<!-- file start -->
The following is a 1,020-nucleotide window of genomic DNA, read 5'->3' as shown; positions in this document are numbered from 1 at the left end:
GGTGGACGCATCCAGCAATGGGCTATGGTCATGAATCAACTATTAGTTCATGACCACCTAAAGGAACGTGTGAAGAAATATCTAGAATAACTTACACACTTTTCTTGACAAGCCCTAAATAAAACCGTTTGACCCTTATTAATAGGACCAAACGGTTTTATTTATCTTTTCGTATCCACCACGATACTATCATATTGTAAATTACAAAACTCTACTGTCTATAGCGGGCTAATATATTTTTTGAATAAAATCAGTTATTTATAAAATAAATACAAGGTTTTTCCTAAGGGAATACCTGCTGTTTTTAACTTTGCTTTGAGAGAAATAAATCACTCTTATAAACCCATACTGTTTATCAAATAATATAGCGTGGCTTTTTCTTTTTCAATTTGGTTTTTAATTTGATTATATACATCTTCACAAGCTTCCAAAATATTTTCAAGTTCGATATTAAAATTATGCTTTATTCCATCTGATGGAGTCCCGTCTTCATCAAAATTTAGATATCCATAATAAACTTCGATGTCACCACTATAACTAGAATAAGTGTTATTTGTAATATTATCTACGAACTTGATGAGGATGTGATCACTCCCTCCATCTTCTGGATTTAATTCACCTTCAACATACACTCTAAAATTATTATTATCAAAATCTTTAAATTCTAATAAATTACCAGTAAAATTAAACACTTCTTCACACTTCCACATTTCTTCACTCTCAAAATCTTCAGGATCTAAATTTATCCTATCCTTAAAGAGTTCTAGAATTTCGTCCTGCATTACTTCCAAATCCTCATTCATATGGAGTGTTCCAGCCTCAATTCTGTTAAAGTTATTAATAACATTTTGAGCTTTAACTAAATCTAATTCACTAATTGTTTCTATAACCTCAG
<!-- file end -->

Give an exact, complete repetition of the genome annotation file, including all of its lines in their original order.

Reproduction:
The following is a 1,020-nucleotide window of genomic DNA, read 5'->3' as shown; positions in this document are numbered from 1 at the left end:
GGTGGACGCATCCAGCAATGGGCTATGGTCATGAATCAACTATTAGTTCATGACCACCTAAAGGAACGTGTGAAGAAATATCTAGAATAACTTACACACTTTTCTTGACAAGCCCTAAATAAAACCGTTTGACCCTTATTAATAGGACCAAACGGTTTTATTTATCTTTTCGTATCCACCACGATACTATCATATTGTAAATTACAAAACTCTACTGTCTATAGCGGGCTAATATATTTTTTGAATAAAATCAGTTATTTATAAAATAAATACAAGGTTTTTCCTAAGGGAATACCTGCTGTTTTTAACTTTGCTTTGAGAGAAATAAATCACTCTTATAAACCCATACTGTTTATCAAATAATATAGCGTGGCTTTTTCTTTTTCAATTTGGTTTTTAATTTGATTATATACATCTTCACAAGCTTCCAAAATATTTTCAAGTTCGATATTAAAATTATGCTTTATTCCATCTGATGGAGTCCCGTCTTCATCAAAATTTAGATATCCATAATAAACTTCGATGTCACCACTATAACTAGAATAAGTGTTATTTGTAATATTATCTACGAACTTGATGAGGATGTGATCACTCCCTCCATCTTCTGGATTTAATTCACCTTCAACATACACTCTAAAATTATTATTATCAAAATCTTTAAATTCTAATAAATTACCAGTAAAATTAAACACTTCTTCACACTTCCACATTTCTTCACTCTCAAAATCTTCAGGATCTAAATTTATCCTATCCTTAAAGAGTTCTAGAATTTCGTCCTGCATTACTTCCAAATCCTCATTCATATGGAGTGTTCCAGCCTCAATTCTGTTAAAGTTATTAATAACATTTTGAGCTTTAACTAAATCTAATTCACTAATTGTTTCTATAACCTCAG